Monday, December 10, 2012

Is it all about breathing?

I talked to many people with years of experience in doing chi-kung (qigong) or meditation.  Many of them were confused by the concept of breathing vs the concept of chi.  The Chinese character of both words is the same, 氣。In order to properly delineate the two concepts, Taoist masters in the past created this new Chinese character for the latter concept: 炁.  This then-newly-created character is also pronounced as /qi/.  A new level of Taoist mythical connotation has been added over the years, so much so, the character has been used in Taoist charms for driving away evil spirit!  Modern Chinese language usage relegates this character to strictly Taoist mythical and religious usage.  Back to square one, nowadays in general usage, there is now one common character Qi (or chi) 氣 to signify the two different concepts.  One reason why practitioners are confused!

To make matters more complicated, during the initial stage (which we may be talking about months to years of practice depending on the diligence of a student and whether he has good guidance), the cultivation of chi can best be done through normal/natural breathing.  But then when we practice with normal/natural breathing, how can breathing be related to chi kung?  The reason is that with natural breathing our mind can be better focused on the qi-generation process (which essentially is transformation of our breathing energy into chi-energy, the postulation of myths, visualization, imagery, doing mantra, counting breaths etc are tools to aid this focusing process, instead of the source of chi, which is energy transformed from our breathing mechanism).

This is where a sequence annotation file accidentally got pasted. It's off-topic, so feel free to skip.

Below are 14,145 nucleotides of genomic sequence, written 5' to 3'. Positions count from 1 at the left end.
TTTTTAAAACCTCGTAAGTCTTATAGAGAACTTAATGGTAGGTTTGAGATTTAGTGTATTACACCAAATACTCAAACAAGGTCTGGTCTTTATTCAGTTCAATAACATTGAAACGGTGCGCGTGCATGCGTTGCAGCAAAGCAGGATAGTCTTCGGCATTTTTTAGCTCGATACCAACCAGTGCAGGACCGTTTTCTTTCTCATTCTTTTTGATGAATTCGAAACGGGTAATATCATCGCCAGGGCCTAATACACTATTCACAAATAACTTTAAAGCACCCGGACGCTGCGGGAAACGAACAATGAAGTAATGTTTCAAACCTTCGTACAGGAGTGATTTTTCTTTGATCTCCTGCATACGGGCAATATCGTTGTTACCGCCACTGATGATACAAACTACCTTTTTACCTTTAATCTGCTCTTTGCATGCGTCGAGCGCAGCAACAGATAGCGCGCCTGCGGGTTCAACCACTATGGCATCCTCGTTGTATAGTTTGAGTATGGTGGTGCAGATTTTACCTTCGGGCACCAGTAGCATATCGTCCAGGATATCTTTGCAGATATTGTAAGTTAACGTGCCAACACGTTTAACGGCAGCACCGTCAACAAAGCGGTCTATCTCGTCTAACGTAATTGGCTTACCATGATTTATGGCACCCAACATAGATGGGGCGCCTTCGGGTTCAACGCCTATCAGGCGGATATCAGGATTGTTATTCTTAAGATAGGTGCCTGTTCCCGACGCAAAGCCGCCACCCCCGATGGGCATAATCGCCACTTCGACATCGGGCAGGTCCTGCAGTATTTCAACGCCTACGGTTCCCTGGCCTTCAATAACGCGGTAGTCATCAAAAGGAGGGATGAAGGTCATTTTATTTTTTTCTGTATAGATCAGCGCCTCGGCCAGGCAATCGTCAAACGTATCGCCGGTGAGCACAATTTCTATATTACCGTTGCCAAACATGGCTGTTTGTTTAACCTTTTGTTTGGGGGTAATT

And yet to make matters even more complicated, after the initial stage (in professional lingo, after one has entered the door),a practitioner has to learn the method of reverse abdominal breathing to generate a substantial amount of chi essential for further progress.  And only a substantial amount of chi would be qualified to be the classical Taoist 炁.  How about learning reverse abdominal breathing on day one?  The problem is, before proper groundwork in meditation under normal breathing, RAB will be of no use to our practice.  Worse, some practitioners will get tightened up through forcing themselves doing the not-so-natural RAB.

As you can see, we are again back to square one: Do normal/natural breathing in the initial stage.  A good advice from many good teachers!

The positive side is, if you can do it diligently, one day, your teacher/coach/sifu will ask you to start doing RAB.  Or if you practice solo (or solo after a period of guided study), and assuming that you do it almost daily and diligently, one day, your body will tell you or push you to do RAB - good luck, you have entered the door...


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